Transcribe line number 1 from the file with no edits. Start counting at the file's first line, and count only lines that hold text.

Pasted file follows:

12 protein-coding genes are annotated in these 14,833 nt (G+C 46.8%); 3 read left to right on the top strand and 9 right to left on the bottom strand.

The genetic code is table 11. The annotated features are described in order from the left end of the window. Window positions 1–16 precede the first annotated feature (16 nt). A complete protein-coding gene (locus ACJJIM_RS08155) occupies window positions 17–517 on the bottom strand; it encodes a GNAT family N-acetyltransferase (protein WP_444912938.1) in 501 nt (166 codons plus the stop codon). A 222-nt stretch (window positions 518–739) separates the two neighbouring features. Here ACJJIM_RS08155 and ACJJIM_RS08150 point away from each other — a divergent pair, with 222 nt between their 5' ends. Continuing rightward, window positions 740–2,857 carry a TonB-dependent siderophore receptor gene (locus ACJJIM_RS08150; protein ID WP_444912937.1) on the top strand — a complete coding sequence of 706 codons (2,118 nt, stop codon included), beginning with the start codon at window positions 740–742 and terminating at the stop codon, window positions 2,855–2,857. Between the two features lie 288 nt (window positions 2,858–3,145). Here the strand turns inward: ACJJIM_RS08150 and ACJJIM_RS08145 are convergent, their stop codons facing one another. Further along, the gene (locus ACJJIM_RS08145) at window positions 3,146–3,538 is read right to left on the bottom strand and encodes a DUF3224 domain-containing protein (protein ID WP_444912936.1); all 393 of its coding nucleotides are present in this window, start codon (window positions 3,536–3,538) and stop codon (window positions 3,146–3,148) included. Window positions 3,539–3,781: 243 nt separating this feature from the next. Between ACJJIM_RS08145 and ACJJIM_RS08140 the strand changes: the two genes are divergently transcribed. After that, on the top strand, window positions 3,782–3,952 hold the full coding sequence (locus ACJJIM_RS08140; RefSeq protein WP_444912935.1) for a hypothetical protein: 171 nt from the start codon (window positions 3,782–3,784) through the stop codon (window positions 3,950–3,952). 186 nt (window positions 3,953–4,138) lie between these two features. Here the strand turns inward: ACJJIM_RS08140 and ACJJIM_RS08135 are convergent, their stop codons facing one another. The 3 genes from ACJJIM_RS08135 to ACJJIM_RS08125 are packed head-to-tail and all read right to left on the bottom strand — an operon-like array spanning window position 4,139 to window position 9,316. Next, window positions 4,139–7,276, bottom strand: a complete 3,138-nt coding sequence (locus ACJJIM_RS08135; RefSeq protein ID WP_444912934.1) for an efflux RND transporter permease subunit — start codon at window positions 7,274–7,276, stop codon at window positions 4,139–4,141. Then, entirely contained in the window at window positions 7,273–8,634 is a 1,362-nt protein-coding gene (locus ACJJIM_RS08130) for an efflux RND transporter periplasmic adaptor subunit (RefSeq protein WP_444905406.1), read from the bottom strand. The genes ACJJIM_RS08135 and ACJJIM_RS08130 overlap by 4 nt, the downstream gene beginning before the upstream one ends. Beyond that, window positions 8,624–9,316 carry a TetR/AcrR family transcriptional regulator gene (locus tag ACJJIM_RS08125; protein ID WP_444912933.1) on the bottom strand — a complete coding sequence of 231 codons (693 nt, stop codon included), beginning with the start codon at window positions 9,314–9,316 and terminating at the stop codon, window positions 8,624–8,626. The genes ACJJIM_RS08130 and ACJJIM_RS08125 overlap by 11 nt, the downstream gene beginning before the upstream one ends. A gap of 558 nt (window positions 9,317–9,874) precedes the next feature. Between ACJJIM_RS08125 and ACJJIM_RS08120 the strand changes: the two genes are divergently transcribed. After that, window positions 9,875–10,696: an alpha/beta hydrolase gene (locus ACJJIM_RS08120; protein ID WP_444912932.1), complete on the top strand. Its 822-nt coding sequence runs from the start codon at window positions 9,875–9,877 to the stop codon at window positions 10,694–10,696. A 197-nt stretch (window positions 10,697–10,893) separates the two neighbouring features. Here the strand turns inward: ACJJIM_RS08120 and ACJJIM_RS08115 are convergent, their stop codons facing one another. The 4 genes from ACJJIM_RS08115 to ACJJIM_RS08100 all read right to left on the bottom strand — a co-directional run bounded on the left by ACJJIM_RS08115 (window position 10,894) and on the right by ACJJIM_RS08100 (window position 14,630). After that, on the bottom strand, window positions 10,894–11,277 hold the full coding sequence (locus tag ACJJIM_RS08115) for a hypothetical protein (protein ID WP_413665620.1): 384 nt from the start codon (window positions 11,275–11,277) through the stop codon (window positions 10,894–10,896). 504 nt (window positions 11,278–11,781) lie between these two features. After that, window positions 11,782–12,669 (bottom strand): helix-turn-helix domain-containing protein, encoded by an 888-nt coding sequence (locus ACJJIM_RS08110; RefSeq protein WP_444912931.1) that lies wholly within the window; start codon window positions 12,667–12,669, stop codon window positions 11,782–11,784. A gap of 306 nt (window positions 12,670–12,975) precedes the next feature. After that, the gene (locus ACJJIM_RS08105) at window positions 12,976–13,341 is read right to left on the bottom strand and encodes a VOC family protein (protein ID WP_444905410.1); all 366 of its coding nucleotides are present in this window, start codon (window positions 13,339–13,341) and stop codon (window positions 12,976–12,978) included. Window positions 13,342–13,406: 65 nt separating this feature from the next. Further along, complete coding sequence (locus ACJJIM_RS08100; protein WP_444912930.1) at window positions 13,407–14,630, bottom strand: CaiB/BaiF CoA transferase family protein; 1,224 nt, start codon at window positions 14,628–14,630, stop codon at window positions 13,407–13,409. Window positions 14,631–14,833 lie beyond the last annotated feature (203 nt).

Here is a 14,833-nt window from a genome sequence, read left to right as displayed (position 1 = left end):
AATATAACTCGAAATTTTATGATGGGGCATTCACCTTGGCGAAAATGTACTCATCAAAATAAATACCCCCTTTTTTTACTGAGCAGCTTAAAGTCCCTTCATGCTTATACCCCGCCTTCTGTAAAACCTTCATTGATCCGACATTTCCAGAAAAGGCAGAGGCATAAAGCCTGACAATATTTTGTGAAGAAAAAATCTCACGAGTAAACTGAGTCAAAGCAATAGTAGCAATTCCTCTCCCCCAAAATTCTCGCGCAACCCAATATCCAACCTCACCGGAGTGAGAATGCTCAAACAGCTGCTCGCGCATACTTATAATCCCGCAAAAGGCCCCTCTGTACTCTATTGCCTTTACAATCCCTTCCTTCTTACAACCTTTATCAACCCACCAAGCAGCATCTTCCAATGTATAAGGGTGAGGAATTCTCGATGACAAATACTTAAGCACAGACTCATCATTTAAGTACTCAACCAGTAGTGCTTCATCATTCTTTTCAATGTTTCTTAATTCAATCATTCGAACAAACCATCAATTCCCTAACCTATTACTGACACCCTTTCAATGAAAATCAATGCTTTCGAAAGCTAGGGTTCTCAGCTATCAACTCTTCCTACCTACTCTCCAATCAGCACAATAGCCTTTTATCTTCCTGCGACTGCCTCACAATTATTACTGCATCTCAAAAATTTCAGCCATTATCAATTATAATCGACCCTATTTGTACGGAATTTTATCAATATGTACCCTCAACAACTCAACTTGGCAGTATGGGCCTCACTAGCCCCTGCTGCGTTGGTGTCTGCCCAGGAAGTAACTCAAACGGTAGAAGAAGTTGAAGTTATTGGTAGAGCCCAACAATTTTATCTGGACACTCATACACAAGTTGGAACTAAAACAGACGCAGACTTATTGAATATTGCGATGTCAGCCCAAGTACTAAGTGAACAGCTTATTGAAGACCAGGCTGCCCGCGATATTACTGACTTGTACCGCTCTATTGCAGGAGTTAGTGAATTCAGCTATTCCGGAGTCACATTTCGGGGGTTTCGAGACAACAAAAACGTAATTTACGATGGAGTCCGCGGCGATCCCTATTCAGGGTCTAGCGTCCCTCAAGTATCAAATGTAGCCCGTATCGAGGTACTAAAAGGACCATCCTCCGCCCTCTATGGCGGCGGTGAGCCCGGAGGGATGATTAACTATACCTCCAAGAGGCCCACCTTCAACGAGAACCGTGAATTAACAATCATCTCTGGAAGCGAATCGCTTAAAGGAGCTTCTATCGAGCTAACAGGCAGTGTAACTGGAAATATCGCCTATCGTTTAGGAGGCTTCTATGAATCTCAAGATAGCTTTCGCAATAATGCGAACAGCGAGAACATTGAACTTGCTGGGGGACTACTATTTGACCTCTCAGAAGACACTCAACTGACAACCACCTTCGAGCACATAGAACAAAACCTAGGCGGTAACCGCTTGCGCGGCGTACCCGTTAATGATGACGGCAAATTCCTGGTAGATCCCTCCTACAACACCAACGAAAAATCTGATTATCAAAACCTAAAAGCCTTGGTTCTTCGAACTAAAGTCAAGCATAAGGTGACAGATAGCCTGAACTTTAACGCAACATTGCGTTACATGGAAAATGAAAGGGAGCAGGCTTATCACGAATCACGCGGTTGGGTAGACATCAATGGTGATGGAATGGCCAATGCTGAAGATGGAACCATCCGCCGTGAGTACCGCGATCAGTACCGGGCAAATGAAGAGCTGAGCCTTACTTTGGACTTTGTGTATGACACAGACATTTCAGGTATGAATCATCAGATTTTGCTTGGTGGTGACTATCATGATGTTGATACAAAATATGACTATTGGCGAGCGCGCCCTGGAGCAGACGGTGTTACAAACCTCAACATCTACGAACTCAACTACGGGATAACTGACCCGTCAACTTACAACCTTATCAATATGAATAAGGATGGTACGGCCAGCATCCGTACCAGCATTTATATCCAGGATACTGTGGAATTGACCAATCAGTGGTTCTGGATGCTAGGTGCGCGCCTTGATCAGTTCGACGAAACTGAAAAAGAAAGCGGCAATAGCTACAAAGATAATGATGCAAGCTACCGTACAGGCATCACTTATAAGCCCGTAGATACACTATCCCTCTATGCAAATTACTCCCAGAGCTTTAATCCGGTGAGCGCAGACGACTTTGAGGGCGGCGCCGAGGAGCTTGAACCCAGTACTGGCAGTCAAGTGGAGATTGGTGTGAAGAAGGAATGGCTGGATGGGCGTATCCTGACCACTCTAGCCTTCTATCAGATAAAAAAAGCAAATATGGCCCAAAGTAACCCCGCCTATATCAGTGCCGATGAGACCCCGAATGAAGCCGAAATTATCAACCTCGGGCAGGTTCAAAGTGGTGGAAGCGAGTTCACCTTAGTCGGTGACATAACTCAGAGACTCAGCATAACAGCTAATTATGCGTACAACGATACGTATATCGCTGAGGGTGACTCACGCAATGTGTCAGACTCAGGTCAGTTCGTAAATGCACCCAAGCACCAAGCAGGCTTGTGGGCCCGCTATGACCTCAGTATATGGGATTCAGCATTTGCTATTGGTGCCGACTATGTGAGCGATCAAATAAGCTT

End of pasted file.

12 protein-coding genes are annotated in these 14,833 nt (G+C 46.8%); 3 read left to right on the top strand and 9 right to left on the bottom strand.